This week’s word is caboodle and the phrase kit and caboodle, as nobody really uses caboodle solo anymore. Although it’s probably worth mentioning that there’s a book token company called by that name who run book title quizzes which are fun, although sadly I’ve never won.
What does kit and caboodle mean anyhow? It’s a collection of things, generally implying a very full, or perhaps even over-complete, collection. In that sense it is akin to the idea of packing the kitchen sink.
Kit and caboodle have similar meanings which is where the over-complete meaning arises. Kit relates to tool-kit or a soldier’s kit-bag – a set of things you need to do a particular task. Caboodle means a collection too, but this time probably comprised of people rather than objects or tools.
my crochet caboodle
It appears that caboodle was rarely used solo outside of American English and the phrase itself dates to the late 1800s. A boodle was a term for a pile of money, especially at the gaming tables at that time. It appears this phrase is one the Americans gave us. Boodle may come from the Dutch word boedel (property) which would fit in with the betting usage. The dictionaries don’t have a definitive answer for this one. There’s even an alternate spelling – kaboodle. But for a disputed phrase it sure is a popular one with a good sound to it. Kit and caboodle isn’t disappearing anytime soon.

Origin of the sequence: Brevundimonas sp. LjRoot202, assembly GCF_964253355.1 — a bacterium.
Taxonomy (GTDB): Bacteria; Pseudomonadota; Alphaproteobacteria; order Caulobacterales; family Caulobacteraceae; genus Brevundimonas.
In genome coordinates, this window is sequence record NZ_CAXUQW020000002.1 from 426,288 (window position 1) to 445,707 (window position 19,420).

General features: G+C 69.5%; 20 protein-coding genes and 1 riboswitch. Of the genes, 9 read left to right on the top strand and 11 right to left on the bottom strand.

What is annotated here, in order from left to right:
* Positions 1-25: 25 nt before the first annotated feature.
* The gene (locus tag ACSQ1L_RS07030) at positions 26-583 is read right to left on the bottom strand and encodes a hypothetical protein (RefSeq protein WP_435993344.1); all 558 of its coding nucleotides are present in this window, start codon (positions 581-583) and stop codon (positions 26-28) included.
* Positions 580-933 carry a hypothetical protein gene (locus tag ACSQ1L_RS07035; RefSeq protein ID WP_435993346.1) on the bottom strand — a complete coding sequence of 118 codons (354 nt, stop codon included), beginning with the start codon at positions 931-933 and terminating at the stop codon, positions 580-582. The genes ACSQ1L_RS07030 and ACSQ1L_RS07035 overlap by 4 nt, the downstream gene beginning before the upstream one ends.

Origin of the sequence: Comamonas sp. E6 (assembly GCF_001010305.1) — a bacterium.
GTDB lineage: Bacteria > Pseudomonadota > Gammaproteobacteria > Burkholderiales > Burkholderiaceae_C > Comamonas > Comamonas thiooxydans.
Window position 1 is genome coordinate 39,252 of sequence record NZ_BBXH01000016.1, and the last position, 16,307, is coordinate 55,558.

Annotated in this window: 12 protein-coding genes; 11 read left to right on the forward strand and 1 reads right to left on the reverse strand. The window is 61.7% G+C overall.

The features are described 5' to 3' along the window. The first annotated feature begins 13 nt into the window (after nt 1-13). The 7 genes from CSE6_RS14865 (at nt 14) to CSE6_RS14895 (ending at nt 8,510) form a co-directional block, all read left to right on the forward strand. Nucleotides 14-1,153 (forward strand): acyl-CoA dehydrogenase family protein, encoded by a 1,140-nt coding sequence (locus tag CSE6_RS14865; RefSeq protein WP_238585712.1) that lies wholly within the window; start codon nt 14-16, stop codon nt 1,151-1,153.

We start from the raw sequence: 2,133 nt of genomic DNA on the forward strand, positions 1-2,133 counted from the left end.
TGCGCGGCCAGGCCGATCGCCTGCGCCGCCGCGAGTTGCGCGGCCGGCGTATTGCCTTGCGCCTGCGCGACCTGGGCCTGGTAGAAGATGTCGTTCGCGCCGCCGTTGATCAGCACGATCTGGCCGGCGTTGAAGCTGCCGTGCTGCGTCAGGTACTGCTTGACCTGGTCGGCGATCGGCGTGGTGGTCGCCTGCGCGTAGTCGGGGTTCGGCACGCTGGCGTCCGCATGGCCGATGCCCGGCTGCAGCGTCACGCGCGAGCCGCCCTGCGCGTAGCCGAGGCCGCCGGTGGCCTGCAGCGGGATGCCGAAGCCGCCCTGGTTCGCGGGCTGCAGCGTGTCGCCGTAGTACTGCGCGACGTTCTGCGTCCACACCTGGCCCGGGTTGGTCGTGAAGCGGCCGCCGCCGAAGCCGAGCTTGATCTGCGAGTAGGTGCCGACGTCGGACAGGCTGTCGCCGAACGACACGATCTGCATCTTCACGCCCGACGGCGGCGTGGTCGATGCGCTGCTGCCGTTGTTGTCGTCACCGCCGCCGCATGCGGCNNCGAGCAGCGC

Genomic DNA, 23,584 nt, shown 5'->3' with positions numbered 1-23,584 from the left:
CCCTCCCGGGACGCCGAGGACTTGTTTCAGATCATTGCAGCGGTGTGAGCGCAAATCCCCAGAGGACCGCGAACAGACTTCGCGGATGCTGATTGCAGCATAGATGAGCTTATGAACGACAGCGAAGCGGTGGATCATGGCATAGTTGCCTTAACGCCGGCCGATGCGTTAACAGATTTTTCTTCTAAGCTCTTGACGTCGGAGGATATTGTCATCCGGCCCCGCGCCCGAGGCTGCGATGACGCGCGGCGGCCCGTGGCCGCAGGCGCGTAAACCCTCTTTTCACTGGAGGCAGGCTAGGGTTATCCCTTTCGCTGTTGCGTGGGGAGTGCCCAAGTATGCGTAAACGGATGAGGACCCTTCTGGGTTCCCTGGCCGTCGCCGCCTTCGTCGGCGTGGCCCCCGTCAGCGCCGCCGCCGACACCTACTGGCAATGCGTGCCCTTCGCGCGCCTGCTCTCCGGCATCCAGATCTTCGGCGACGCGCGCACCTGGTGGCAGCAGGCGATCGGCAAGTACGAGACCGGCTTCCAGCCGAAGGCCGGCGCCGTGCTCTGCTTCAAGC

Until next time happy reading, writing, and wordfooling,
The recent outcry about workplace harassment reminded me of the interesting history of the phrase “making a pass at somebody”. While the two things should be entirely different, of course, it’s undeniable that there’s now concern that making the first move romantically could cause trouble if either party is reading the signals wrong and this has been true with this phrase from the very beginning.
There are two possible sources for this phrase, both of them more military than romantic.
To make a pass in swordplay is to make a lunge or thrust and it’s used with this meaning in “Hamlet” in 1604.
This very likely entered military parlance from the high seas during the Age of Sail where making a pass wasn’t between two combatants but between warships according to “Sticklers, Sideburns and Bikinis” by Graeme Donald. The ships would make a side by side pass of each other to enable the captains to assess their gun-power. This would sometimes involve firing at the same time because the guns were primarily mounted in the sides of the ships. To fire a broadside, the ships had to be roughly parallel.
This nautical origin for the phrase isn’t listed in any of the dictionaries I checked but does seem reasonable. Sailors could easily have brought the term ashore to their notorious romantic lives when the mutual “checking out” was a precursor to a dalliance if acceptable to both parties.
Until next time happy reading, writing, and nautical wordfooling,
p.s. I’ve made it to 27,000 words in NaNoWriMo. If you’re trying it this year I hope your story is flowing well.